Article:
By

Jags Goldie
Last updated: 27th October 2022

Kromfohrlander

By

Jags Goldie
Last updated: 27th October 2022

The Kromfohrlander (pronunciation: KROHM-fore-lahn-dair) is a breed of medium-sized dogs known for its people-oriented nature. Depending on its coat type, the Kromfohrlander can be distinguished into two varieties – the smooth-haired called Glatthaar and the wire-haired, known as the Rauhaar. It comes with a slightly roundish head, medium-sized nose, oval-shaped eyes, high set, semi-drop ears, strong neck rising obliquely, strong, straight back, moderately deep chest, straight, vertical legs, and medium-length tail that is usually not docked.

Kromfohrlander Pictures

Quick Information

Other Names Kromfohrländer
Nicknames Kromi, Lander
Coat Smooth: Thick, close-lying, without a beard, good plume on the tail, soft undercoat
Rough: Thick, harsh, with a beard, short, soft undercoat
Color White, light brown, dark brown, tan markings in large patches, symmetrical mask with a white blaze
Breed Type Purebred
Category Companion Dog
Lifespan 10-15 years
Weight 22-31 lbs
Size Medium
Height 15-18 in
Shedding Moderate
Temperament Spirited, obedient, adaptable, good-natured
Hypoallergenic No
Litter Size 7-9 puppies
Good with Children Yes
Barking Occasional
Country Originated in Germany
Competitive Registration/ Qualification Information AKC/FSS, FCI, UKC

Video: Kromfohrlander Puppies Playing

History

The Kromfohrlander, one of the recently bred German breeds, was developed from a military dog named ‘Original Peter’ in the 1940s. American soldiers found it in France during the Second World War when Peter was brought to Germany but was lost. It was found by Ilse Schleifenbaum, who bred it with a Wire-haired Fox Terrier and a Grand Griffon Vendeen for 10 years to create the first Kromfohrlander.

The smooth variety was brought to America by Eugene Cummings in 1997, and Simon Horobin introduced the wirehaired type in 2000. It was first acknowledged by the FCI in 1955 while AKC’s Foundation Stock Service included it in 2012.

Temperament and Behavior

The Kromfohrlander is a loving and docile family pet that always stays close to its people. It can adapt to any situations and live peacefully in apartments provided it gets constant mental and physical stimulations.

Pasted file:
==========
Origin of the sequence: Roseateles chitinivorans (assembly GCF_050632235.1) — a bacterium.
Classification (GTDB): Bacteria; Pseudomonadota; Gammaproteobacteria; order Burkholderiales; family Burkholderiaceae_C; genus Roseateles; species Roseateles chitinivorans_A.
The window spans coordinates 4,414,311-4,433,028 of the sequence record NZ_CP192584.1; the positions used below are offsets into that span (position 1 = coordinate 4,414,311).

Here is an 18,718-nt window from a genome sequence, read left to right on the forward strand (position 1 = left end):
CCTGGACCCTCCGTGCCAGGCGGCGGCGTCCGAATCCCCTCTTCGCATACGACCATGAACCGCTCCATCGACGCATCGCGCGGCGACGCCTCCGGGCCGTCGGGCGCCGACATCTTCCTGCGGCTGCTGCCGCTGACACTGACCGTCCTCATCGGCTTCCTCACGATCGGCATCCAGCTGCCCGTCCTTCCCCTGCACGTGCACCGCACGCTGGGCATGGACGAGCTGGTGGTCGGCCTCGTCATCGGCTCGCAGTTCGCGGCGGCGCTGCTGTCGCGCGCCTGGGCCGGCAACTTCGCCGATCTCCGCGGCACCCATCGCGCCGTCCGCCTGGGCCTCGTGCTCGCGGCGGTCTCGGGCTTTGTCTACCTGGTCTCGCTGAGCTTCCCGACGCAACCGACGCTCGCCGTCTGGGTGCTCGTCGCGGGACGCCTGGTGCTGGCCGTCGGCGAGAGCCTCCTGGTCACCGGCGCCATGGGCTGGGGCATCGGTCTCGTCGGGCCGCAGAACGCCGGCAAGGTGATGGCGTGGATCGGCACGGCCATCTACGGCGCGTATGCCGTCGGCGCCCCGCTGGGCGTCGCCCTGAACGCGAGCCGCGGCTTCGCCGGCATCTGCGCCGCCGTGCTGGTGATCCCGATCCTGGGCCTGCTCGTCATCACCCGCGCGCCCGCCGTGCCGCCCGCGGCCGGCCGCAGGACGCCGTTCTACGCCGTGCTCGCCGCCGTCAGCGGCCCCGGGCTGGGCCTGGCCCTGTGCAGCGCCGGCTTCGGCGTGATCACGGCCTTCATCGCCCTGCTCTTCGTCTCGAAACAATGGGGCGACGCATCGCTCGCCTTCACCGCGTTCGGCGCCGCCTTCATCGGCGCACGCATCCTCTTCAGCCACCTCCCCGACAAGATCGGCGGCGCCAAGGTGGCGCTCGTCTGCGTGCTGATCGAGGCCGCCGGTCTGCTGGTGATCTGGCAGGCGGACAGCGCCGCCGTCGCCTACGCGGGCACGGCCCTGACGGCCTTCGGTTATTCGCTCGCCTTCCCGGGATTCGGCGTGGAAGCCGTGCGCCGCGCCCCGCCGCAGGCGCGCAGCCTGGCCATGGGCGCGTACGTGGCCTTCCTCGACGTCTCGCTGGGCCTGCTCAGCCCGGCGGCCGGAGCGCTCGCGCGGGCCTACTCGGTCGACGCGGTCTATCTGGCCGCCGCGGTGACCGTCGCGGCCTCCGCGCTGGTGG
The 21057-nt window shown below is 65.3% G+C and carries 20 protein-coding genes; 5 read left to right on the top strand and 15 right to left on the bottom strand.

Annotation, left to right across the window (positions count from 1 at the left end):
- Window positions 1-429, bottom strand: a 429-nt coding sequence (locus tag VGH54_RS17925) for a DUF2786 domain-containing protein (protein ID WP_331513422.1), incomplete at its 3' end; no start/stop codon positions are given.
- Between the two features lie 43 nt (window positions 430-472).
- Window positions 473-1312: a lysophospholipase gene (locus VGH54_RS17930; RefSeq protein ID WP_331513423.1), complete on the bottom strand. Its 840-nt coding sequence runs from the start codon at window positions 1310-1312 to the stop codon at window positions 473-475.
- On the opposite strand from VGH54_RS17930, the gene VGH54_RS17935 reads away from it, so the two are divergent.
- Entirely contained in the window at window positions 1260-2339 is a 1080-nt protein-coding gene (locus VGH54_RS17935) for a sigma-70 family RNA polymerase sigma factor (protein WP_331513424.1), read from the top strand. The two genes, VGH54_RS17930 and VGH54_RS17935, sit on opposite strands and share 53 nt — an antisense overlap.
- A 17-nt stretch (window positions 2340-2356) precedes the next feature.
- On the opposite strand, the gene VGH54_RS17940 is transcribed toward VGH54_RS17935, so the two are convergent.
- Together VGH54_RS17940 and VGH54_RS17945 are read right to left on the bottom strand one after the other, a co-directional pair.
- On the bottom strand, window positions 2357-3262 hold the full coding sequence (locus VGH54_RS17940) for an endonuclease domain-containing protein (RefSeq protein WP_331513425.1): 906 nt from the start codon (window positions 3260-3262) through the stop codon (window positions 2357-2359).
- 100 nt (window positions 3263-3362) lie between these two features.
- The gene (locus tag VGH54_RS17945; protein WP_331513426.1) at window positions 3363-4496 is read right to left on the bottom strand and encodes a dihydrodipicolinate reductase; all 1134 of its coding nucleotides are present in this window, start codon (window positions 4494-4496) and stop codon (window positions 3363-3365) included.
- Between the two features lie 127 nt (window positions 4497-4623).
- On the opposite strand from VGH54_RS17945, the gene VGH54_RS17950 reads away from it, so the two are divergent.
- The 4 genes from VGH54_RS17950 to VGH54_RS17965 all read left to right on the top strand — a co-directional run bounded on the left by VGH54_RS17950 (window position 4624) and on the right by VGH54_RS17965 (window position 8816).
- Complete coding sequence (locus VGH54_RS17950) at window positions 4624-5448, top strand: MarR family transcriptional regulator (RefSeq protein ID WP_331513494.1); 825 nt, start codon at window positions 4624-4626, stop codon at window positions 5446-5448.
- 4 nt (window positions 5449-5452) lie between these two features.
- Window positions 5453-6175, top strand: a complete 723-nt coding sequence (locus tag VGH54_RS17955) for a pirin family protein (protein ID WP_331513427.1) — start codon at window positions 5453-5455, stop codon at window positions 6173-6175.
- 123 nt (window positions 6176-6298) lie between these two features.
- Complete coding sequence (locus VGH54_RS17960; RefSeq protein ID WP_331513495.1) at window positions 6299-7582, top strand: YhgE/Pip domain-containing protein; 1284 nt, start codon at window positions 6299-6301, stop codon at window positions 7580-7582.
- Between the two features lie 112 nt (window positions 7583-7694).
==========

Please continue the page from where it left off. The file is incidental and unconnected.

Despite its Terrier ancestry, it does not have a hunting instinct nor does it display signs of aggressiveness and timidity. Although the Kromfohrlander remains suspicious of strangers initially, it will greet them once it gets familiar.

Being fun-loving and friendly by nature, it can coexist peacefully with other dogs and makes for a great playing companion for kids.

Care

Exercise

The Kromfohrlander, being an energetic breed, needs regular activity including brisk walks on a leash. An active session of play and run in a fenced yard will also satisfy its exercise requirements.

Grooming

Frequently brushing its coat using a bristle brush will help remove loose hairs and reduce shedding. Bathing is only needed when it smells bad. Basic care like trimming its nails in every two weeks or so and regularly brushing its teeth using vet-approved toothpaste is recommended.

Health Problems

It may be affected by some health issues including epilepsy, hyperkeratosis (corny feet), patellar luxation (dislocation of the knee), and cystinuria (high concentration of amino acids in urine).

Training

Being an intelligent and loyal breed, it responds well to firm and consistent training methods.

Socialization
Since your Kromfohrlander may initially be hesitant around children, you should help your pup learn to enjoy and remain relaxed when meeting kids. Do not wear it out or forcibly introduce it to kids who do not know how to handle puppies gently. Introduce one kid at a time to your dog and if it responds timidly, choose some gentle kids who can just sit and let it become acquainted with them in its space. Praise it for a tasty treat when it checks a child out.

Walking on leash
Let your Kromfohrlander become accustomed to wearing a leash by letting the pup wear it for short periods in the house while you are playing with it and offering treats. Teach the puppy a sound cue so that when you make the sound, your pet will look at you. Use food rewards to make it come to you, wearing its leash and collar. Practice this method inside the house until it comes to you, stands beside you, and then walks with you. Finally, take it outside so that it can get used to new sights, sounds, and smells.

Feeding

As a medium-sized breed, it should be offered a quality commercial food formulated for dogs that are moderately energetic.

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